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PERCEPTIONS OF BED NETS AND MALARIA PREVENTION BEFORE AND AFTER A RANDOMIZED CONTROLLED TRIAL OF PERMETHRIN-TREATED BED NETS IN WESTERN KENYA

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  • 1 Centre for Vector Biology and Control Research, Kenya Medical Research Institute, Kisumu, Kenya; Department of Health Promotion, Faculty of Health Sciences, Maastricht University, Maastricht, The Netherlands; Division of Parasitic Diseases, National Center for Infectious Diseases, Centers for Disease Control and Prevention, Atlanta, Georgia; Academy for Educational Development, Johannesburg, South Africa

A study of mothers’ perceptions regarding bed nets and malaria was conducted before and after a randomized controlled trial of insecticide (permethrin)-treated bed nets (ITNs) in western Kenya. Awareness about the trial and the rationale for bed net use increased by the end of the trial. Knowledge that mosquitoes caused malaria also increased; however, a higher proportion of mothers from control, rather than intervention villages, cited this (44.4% versus 27.9%; P < 0.001). Mothers from intervention villages were more knowledgeable about the use and maintenance of bed nets and re-treatment with insecticide. Both groups specified advantages of ITNs. Mothers from intervention villages noted practical advantages such as protection against bedbugs and falling roof debris. Few (< 1%) mothers indicated that ITNs protected children against malaria. Intervention homes used significantly fewer mosquito coils, insect spray, medicines, and burned cow dung less often compared with those in control villages. Mothers were willing to pay approximately U.S. $ 4.5 for a regular bed net, but only U.S. 10.5 cents (intervention) and 0.036 (control) for re-treating a bed net. This study suggests that, despite two years of experience of use, bed nets and insecticides would not be purchased as a household priority in this impoverished rural community.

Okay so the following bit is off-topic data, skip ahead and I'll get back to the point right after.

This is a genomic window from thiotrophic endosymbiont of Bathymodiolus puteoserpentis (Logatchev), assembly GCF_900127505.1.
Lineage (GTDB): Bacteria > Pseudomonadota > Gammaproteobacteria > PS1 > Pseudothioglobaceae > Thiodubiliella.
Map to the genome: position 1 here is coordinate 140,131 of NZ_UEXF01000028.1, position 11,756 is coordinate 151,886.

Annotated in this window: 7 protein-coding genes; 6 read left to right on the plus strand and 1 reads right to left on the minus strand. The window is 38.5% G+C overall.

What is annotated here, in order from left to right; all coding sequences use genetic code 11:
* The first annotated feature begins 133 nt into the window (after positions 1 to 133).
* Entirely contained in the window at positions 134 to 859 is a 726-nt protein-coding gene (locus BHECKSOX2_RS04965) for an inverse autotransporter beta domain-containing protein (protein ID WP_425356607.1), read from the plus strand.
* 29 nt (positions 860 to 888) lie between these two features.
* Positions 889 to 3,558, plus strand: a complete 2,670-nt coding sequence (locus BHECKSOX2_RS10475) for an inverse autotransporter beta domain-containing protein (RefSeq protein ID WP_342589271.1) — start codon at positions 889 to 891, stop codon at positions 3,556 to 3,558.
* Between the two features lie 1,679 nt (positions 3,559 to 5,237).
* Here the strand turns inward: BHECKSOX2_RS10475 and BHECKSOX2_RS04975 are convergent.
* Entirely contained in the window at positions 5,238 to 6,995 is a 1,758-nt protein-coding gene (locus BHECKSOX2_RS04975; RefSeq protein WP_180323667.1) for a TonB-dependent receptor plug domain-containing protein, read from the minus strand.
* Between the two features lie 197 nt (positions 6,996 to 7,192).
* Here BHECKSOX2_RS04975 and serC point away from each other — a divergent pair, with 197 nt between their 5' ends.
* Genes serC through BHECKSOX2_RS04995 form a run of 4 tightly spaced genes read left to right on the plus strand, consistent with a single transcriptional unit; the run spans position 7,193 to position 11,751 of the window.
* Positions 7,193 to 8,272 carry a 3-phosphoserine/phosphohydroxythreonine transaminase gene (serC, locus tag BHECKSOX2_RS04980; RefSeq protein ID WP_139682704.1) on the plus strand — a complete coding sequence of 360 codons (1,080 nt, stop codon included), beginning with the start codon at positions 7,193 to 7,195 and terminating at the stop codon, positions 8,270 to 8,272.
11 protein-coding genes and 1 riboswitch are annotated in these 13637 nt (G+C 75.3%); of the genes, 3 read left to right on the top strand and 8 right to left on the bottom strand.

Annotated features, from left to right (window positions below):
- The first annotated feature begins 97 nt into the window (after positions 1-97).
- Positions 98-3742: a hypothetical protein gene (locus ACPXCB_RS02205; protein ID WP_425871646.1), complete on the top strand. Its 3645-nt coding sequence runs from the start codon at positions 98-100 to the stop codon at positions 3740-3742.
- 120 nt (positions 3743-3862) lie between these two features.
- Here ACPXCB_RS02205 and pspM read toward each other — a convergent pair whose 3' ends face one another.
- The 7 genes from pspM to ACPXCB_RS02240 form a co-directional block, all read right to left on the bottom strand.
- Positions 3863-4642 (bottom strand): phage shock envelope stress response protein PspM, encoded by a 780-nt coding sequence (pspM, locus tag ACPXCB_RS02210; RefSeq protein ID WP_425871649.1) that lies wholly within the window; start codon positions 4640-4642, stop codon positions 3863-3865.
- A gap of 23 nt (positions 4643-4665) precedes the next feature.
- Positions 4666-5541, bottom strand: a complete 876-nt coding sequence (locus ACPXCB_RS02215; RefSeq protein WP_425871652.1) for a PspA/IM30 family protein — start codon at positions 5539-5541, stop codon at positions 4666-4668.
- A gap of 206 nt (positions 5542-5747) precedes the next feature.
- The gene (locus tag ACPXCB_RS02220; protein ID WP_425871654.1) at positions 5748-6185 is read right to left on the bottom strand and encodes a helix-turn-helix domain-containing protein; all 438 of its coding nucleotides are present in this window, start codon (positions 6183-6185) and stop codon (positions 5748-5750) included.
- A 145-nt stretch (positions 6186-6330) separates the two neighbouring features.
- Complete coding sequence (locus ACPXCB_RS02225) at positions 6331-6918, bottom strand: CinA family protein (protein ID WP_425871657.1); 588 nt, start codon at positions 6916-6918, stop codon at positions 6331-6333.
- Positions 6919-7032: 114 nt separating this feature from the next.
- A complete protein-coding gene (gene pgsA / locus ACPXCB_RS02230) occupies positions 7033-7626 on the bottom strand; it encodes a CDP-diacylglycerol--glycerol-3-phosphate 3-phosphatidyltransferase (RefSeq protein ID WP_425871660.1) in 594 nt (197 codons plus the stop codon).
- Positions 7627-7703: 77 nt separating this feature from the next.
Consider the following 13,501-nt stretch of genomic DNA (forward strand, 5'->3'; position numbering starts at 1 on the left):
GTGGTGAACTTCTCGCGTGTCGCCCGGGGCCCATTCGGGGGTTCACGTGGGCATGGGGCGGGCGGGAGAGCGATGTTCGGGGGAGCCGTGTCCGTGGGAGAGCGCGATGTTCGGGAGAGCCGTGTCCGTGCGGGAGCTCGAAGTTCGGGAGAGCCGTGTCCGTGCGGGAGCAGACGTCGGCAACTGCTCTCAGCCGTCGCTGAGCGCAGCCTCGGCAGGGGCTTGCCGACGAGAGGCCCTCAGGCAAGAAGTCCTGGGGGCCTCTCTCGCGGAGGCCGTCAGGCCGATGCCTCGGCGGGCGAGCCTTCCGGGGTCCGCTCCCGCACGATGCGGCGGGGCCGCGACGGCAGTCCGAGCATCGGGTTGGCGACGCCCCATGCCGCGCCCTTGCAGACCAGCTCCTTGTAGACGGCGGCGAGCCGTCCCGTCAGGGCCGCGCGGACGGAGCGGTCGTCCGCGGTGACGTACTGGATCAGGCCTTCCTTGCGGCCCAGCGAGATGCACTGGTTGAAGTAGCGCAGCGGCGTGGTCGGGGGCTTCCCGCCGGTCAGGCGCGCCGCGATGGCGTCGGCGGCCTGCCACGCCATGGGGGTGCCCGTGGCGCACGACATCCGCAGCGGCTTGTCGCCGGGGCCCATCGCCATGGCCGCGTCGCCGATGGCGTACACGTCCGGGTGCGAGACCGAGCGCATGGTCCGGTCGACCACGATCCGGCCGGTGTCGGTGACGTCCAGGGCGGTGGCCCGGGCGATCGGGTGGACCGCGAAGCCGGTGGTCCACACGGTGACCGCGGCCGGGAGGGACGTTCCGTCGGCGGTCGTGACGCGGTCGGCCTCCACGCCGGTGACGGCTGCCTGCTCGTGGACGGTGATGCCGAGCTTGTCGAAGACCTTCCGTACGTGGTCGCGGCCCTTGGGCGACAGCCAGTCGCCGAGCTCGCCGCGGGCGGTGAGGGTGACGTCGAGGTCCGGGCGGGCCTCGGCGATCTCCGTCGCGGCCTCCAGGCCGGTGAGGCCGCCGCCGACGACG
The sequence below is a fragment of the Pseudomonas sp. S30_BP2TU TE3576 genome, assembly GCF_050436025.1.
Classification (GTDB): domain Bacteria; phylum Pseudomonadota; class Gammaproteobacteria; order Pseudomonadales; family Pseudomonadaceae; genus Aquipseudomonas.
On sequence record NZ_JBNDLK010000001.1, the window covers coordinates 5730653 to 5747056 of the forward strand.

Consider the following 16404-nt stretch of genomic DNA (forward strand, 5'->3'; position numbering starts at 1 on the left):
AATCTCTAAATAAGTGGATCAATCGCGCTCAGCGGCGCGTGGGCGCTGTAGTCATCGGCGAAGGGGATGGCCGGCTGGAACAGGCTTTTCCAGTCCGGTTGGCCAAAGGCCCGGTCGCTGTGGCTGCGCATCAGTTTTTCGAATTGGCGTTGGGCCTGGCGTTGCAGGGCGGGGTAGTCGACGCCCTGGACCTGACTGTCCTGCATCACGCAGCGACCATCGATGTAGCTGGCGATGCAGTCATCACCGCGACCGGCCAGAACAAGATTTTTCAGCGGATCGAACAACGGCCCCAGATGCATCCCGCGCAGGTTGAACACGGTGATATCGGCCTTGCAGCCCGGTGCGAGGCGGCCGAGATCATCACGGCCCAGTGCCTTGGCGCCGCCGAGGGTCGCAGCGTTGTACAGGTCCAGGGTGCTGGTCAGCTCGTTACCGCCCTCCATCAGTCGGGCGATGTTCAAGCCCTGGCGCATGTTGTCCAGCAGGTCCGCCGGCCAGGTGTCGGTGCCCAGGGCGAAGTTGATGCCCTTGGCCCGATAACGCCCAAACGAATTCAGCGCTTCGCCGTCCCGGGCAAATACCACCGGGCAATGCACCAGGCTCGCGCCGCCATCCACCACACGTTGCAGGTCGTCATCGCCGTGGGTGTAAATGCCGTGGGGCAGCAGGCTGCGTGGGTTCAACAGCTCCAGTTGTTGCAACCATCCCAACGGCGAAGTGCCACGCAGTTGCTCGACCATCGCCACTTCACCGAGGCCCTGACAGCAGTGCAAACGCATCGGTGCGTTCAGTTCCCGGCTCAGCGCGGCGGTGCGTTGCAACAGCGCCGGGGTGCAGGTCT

INTRODUCTION